Further, excessive use of fertilisers and pesticides in the lake’s catchment area has led to high phosphorus concentrations in the water – so much so that it no longer meets quality standards.

“Relevant departments … do not fully understand the importance of ‘placing the restoration of the ecological environment of the Yangtze River in an overwhelming position’,” the ecological report said.

“They do not pay enough attention to the construction of ecological civilisation, and there is a lack of supervision and ineffective work. Insufficient efforts to overcome difficulties have led to long-term problems related to the protection and restoration of Poyang Lake,” it added, referring to the concept of social transformation that prioritises the well-being of both human and non-human life.

Apart from human activities, the lakes and the habitats of numerous species are also threatened by the impact of climate change, including frequent floods and drought. Poyang Lake has in recent years recorded earlier and more severe dry seasons, which could affect irrigation water and drive migratory birds to artificial wetlands, raising the risk of virus transmission.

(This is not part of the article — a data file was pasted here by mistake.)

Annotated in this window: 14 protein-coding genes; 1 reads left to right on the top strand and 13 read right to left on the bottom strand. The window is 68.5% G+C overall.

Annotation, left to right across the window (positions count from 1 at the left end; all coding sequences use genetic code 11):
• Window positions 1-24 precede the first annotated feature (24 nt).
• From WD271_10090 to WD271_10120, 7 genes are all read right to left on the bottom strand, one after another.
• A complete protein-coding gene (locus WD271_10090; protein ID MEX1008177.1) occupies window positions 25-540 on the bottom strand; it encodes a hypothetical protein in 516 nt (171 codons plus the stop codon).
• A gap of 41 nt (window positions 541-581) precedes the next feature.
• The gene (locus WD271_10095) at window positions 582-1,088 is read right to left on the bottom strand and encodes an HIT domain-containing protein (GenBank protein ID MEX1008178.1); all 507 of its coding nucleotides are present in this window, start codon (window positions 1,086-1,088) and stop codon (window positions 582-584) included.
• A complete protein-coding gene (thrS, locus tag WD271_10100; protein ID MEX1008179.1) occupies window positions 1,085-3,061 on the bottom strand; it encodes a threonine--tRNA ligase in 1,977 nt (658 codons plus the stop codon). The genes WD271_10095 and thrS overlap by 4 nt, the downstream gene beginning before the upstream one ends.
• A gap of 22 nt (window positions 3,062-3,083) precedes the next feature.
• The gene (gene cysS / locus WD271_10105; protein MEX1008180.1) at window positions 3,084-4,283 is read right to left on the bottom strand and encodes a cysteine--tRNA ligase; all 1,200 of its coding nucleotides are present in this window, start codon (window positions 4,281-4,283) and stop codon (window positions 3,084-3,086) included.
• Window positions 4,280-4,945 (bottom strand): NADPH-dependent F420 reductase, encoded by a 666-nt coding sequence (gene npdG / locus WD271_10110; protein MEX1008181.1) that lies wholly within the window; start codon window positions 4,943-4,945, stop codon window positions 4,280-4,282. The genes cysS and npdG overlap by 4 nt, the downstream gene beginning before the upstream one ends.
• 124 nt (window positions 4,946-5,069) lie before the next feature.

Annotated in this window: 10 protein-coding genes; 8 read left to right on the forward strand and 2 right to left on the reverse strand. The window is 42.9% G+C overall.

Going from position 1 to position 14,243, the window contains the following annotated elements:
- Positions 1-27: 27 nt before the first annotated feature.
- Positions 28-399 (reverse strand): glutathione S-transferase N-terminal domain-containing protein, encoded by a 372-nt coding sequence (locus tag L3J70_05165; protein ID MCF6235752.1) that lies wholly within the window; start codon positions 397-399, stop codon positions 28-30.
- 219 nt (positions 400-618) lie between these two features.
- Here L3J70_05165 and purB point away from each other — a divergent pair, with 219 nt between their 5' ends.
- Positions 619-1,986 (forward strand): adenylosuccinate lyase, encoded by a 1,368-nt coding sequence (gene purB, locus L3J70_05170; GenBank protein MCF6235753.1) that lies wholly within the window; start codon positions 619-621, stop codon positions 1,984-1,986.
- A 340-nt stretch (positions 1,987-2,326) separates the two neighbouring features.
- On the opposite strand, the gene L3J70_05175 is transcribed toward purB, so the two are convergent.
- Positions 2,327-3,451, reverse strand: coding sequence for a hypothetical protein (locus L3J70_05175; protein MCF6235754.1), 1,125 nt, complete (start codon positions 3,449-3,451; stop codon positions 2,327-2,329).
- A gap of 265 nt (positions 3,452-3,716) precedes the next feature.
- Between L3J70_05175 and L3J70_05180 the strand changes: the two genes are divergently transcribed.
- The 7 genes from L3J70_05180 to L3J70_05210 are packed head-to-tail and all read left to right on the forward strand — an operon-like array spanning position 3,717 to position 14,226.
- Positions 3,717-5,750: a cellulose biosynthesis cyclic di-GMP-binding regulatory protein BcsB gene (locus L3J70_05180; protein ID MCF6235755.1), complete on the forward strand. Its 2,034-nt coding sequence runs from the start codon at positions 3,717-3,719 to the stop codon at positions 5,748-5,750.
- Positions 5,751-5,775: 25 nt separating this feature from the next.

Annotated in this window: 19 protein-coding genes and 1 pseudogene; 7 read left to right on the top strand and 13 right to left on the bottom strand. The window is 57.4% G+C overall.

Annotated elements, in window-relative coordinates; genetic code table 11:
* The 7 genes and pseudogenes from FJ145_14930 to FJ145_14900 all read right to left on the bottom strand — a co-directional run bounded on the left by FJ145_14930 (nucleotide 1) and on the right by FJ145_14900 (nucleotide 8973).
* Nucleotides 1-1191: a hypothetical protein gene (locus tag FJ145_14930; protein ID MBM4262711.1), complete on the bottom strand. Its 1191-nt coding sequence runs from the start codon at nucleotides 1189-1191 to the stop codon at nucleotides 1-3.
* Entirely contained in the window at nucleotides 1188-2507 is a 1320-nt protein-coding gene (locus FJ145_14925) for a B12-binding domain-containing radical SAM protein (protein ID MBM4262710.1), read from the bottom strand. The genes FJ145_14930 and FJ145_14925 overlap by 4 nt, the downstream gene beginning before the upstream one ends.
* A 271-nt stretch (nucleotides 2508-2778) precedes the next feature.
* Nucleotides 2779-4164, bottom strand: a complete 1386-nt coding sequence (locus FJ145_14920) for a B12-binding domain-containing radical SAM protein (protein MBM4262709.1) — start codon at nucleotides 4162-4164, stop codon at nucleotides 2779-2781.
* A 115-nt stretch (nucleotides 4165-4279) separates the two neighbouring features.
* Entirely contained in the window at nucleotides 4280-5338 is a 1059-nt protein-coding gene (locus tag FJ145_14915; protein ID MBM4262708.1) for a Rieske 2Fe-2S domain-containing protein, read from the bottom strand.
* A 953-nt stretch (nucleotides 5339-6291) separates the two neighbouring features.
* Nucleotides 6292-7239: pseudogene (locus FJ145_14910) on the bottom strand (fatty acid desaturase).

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Villager fishes in drying pools at China’s biggest freshwater lake

Villager fishes in drying pools at China’s biggest freshwater lake

For Dongting Lake, which is in central Hunan province and second in size to Poyang, the top threat was illegal sand mining that had hollowed out the beaches, and a return of illegal tree-planting that had destroyed the local ecology, the central report said.

An undercover mission by an inspection team earlier this month revealed that illegal sand mining was rampant in the Lishui estuary wetland reserve in Changde, involving an area of more than 48,000 hectares (119,000 acres), with nearly 20 million tonnes of sand removed. Quarrying and sand excavation are prohibited in nature reserves.

The team also found that more than 800 hectares, or nearly one-fourth, of Mengjiangan beach in the estuary area had been hollowed out by construction companies, seriously damaging the natural landscape and ecological balance of the wetlands.